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Maybe it’s your insurance company.
A Maryland psychiatrist thinks it might be.
Writing in the current issue of Psychiatric Times, Dr. Carol Paris lays out the diagnostic criteria for something she calls Private Insurance Induced Stress Disorder (PIISD).
“Mental illness can sometimes be triggered by abnormalities of brain chemistry,” Dr. Paris said. “But in this case it’s triggered by outside forces – in particular, large corporations.”
Dr. Paris lays out four criteria for diagnosing PIISD.
Criteria A: The person has been exposed to a traumatic insurance-induced event in which both of the following have been present:
* The person has experienced a health insurance traumatic event, due either to lack of access to health insurance, or due to failure of their health insurance to meet their health care needs.
* The person’s traumatic response involved intense fear, helplessness, anger, and confusion and was caused by financial considerations that seriously complicate their (or their patient’s) medical treatment and recovery.
Criterion B: The traumatic event is persistently re-experienced in one (or more) of the following ways:
* Feelings of anger, frustration, and shame at the thought of one’s inability to access (or provide) needed care.
* Feelings of alienation from and abandonment by one’s countrymen and elected officials, precipitated by exposure to any form of corporate-controlled news media coverage of the health care crisis.
* Feelings of inadequacy, as an individual, as a family member, or as a physician/provider, due to the repeated inability to obtain needed care for oneself, one’s family member, or one’s patient.
* Avoidance of seeking, or providing, needed care due to fear of serious financial strain or even bankruptcy.
* Fear of an acute confusional state or other cognitive disorder following attempts to understand one’s EOBs (explanation of benefits).
Criterion C: Persistent avoidance of stimuli associated with the trauma and numbing of general responsiveness, as indicated by three or more of the following:
* Efforts to avoid thoughts, feelings or conversations about anything related to health insurance or healthcare.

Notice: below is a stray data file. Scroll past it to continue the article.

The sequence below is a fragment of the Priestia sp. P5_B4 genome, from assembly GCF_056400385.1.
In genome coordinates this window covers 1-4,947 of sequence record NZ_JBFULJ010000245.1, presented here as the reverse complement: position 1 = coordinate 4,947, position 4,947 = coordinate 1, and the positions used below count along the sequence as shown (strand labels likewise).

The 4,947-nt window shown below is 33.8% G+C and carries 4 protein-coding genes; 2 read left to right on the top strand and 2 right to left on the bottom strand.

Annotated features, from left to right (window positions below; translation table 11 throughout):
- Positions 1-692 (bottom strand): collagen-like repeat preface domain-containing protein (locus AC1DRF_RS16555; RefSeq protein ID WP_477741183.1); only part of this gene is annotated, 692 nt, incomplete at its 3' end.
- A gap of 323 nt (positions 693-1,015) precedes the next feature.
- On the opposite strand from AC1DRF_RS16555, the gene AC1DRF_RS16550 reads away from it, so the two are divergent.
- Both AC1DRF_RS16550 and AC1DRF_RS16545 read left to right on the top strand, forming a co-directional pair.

* Efforts to avoid interactions with physicians, hospitals or health care centers that arouse recollection of the trauma. In the case of physicians, efforts to avoid patients who are experiencing health insurance trauma.
* Markedly diminished interest or participation in significant activities.
* Feelings of detachment or estrangement from others.
* Restricted range of affect (e.g., unable to experience feelings of wellbeing)
* Sense of foreshortened future (e.g. does not expect to have a career, marriage, children, or a normal life span). In the case of physicians, does not expect to remain in practice, anticipates early retirement or disability due to consequences of health insurance trauma.
Criterion D: Persistent symptoms of increased arousal, as indicated by two or more of the following:
* Difficulty falling or staying asleep, due to intrusive thoughts about the health insurance trauma.
* Irritability or outbursts of anger. In the case of physicians, this often results in sanctions, possible loss of hospital privileges, and being labeled a “disruptive physician.” In the case of patients, it often results in suspiciousness directed at one’s physician, often being labeled a “difficult patient.”
* Difficulty concentrating, resulting in functional impairment and further jeopardizing career, health, and sense of wellbeing.
* Hypervigilance, (e.g., won’t let children play on playground equipment for fear of minor injury resulting in possible retraumatizing need to interact with one’s health insurance company).
Criterion E: The disturbance causes clinically significant distress or impairment in social, occupational, or other important areas of functioning.
Dr. Paris warns in the article that “this diagnosis is not currently reimbursed by health insurance carriers.”
RUSSELL MOKHIBER edits SinglePayer Action.